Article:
In the case of all observations beyond the solar system the problem is beyond dispute. You cannot go there. The sizes, distances and assumed ages of galaxies and other cosmic radiation/light sources, are so great that even what we measure is as though we are taking a single still photograph; it is just a moment in time.
Astronomers only observe, they cannot interact with their experiment as the experimental physicist in the laboratory can do. And what makes matters even more difficult for the astrophysicist or cosmologist is that there are many possible explanations for the same observations. But because they cannot interact with the sources under investigation (which might even be the whole universe) their science is very weak indeed. For this very reason James Gunn, co-founder of the Sloan survey, said:
“Cosmology may look like a science, but it isn’t a science. … A basic tenet of science is that you can do repeatable experiments, and you can’t do that in cosmology.”7
Astrophysics and cosmology are by their very nature loaded with philosophical underpinnings. In principle there is nothing wrong with that. You could not do any sort of science without a basis to build your model. The set of unprovable philosophical underpinnings (also called presuppositions or axioms) comprise one’s worldview. And we all have a worldview. We form that based on what we believe about the world around us and how it all began.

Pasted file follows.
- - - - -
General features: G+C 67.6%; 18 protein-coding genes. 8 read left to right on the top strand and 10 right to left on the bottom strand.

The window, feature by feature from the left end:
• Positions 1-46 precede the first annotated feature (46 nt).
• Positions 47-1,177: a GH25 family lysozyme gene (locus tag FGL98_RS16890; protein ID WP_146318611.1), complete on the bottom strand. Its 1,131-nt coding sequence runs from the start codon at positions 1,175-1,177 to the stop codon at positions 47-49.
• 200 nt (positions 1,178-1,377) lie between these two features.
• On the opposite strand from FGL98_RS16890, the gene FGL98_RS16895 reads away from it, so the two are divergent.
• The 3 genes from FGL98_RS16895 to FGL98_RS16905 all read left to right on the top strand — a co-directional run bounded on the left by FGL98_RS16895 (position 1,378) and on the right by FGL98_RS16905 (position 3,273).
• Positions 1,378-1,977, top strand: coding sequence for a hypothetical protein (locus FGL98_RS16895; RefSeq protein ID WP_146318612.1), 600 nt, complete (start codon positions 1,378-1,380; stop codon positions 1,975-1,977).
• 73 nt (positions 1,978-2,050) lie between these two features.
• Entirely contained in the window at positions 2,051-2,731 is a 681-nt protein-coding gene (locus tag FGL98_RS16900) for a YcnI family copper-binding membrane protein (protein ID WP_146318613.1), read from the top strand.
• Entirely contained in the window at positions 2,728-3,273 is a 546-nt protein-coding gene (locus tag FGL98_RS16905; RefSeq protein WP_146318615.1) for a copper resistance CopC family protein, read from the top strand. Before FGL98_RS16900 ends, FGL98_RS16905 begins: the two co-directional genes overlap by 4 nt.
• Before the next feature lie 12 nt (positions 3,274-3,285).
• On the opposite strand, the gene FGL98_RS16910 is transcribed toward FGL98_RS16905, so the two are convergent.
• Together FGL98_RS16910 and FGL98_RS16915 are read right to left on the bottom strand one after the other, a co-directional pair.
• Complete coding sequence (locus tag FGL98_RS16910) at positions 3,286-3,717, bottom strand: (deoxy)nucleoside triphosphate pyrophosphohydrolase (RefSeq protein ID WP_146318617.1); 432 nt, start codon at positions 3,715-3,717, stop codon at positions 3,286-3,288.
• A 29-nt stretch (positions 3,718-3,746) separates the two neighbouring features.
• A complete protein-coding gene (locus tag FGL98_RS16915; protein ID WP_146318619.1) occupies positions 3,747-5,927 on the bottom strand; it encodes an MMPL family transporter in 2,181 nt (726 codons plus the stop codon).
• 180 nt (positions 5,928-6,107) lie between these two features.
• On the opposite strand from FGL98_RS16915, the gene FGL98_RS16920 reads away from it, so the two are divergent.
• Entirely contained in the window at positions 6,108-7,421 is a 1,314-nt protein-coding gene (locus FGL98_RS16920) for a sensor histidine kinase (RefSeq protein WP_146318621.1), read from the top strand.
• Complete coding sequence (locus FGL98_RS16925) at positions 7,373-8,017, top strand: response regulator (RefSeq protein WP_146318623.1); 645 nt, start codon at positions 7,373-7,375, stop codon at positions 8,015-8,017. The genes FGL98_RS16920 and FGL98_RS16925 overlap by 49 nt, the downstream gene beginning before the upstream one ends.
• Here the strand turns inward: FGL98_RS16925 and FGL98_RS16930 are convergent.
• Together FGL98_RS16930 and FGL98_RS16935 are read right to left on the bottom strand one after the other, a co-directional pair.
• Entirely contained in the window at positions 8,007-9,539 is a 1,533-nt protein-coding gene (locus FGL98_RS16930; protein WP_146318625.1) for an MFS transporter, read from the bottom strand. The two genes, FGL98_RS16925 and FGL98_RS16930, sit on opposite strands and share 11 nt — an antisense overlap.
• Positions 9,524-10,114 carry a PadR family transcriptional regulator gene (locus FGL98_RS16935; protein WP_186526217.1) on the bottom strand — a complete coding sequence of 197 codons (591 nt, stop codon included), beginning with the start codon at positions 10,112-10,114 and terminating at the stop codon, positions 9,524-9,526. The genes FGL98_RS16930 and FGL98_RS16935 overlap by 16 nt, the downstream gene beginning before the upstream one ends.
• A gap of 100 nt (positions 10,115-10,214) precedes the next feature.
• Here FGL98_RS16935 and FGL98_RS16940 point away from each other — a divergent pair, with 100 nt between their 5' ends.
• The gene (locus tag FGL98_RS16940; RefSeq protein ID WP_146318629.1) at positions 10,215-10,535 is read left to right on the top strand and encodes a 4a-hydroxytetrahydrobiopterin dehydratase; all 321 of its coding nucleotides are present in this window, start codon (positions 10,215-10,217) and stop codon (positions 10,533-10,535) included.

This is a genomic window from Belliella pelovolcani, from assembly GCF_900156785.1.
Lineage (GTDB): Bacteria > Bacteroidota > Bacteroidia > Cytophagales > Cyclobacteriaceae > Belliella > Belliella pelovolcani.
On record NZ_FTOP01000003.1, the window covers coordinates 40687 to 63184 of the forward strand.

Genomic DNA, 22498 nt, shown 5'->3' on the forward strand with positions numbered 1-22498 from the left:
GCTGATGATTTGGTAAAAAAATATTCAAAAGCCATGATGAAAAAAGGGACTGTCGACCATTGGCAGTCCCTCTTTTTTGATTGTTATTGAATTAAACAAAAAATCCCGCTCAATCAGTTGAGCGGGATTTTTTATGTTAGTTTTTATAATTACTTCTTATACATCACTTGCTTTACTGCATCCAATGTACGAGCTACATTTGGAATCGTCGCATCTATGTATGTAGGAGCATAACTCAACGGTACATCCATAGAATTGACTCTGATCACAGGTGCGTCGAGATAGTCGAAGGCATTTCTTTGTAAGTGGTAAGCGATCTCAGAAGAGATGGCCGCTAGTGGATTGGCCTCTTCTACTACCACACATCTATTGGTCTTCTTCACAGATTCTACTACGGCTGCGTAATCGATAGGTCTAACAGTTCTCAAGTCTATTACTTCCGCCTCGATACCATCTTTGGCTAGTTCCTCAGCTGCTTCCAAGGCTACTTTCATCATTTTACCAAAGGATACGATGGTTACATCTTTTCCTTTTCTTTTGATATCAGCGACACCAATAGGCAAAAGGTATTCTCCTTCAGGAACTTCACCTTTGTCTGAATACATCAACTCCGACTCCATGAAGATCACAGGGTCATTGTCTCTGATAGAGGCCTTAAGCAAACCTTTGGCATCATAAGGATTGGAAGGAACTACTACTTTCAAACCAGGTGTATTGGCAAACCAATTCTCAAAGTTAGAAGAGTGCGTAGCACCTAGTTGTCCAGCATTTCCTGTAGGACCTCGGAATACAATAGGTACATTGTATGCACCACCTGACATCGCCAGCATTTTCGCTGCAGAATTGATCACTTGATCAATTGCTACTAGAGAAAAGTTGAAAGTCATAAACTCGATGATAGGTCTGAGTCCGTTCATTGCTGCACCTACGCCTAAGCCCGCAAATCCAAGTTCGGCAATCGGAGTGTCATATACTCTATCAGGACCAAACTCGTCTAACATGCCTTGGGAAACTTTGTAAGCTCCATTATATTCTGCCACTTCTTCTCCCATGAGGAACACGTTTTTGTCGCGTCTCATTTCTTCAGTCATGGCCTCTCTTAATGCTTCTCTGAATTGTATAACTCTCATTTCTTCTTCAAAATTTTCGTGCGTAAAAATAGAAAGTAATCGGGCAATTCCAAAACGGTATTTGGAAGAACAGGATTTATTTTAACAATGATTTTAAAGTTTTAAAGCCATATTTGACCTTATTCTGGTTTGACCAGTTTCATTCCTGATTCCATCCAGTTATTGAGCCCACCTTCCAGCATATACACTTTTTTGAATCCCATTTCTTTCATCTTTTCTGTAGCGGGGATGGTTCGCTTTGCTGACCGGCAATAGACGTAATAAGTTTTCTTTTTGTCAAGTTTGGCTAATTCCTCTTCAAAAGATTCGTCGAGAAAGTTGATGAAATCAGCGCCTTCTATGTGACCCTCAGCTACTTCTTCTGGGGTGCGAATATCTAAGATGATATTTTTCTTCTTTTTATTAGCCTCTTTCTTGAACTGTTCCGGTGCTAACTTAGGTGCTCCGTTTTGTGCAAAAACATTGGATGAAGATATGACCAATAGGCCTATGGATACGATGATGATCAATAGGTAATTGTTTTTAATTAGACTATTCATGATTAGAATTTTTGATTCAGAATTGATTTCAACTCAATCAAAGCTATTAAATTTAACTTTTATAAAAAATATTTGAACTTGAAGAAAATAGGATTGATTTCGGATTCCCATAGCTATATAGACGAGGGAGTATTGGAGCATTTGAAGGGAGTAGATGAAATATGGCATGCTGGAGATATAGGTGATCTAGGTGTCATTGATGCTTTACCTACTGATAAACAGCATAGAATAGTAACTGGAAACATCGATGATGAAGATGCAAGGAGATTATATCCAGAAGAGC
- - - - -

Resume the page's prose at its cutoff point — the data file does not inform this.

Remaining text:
The difference here is that my worldview is based on the biblical truth that God, the Creator, created the universe about 6,000 years ago. It was not the result of an accident or a quantum fluctuation of some imagined/postulated vacuum or a big bang of any sort. Rather it was the result of plan and purpose as God told us in the Bible.
However, the worldview that underlies modern secular/mainstream cosmology, and cosmogony (on the origin of the universe) is an atheistic one. It has no place for a Creator, and only relies on what man can discover for himself. As a result he has had to resort to all sorts of fudge factors8 to make his model fit the observational data, the evidence from the cosmos.
References and notes
- NASA declares end of deep impact comet hunter mission, spaceflight101.com, September 2013. Return to text.
- Comet Tempel 1. Return to text.
- What is spectroscopy? solarsystem.nasa.gov, accessed February 2015. Return to text.
- Comet 67P/Churyumov–Gerasimenko. Return to text.
- Rosetta’s frequently asked questions, esa.int, accessed February 2015. Return to text.
- The effects of motion and gravity on time are measurable, testable scientific phenomena. Return to text.
- Cho, A., A singular conundrum: How odd is our universe? Science 317:1848–1850, 2007. Return to text.
- Hartnett, J.G., Is ‘dark matter’ the ‘unknown god’? Creation 37(2):22–24, 2015; Hartnett, J.G., Big bang beliefs busted, Creation 37(3):48–51, 2015. Return to text.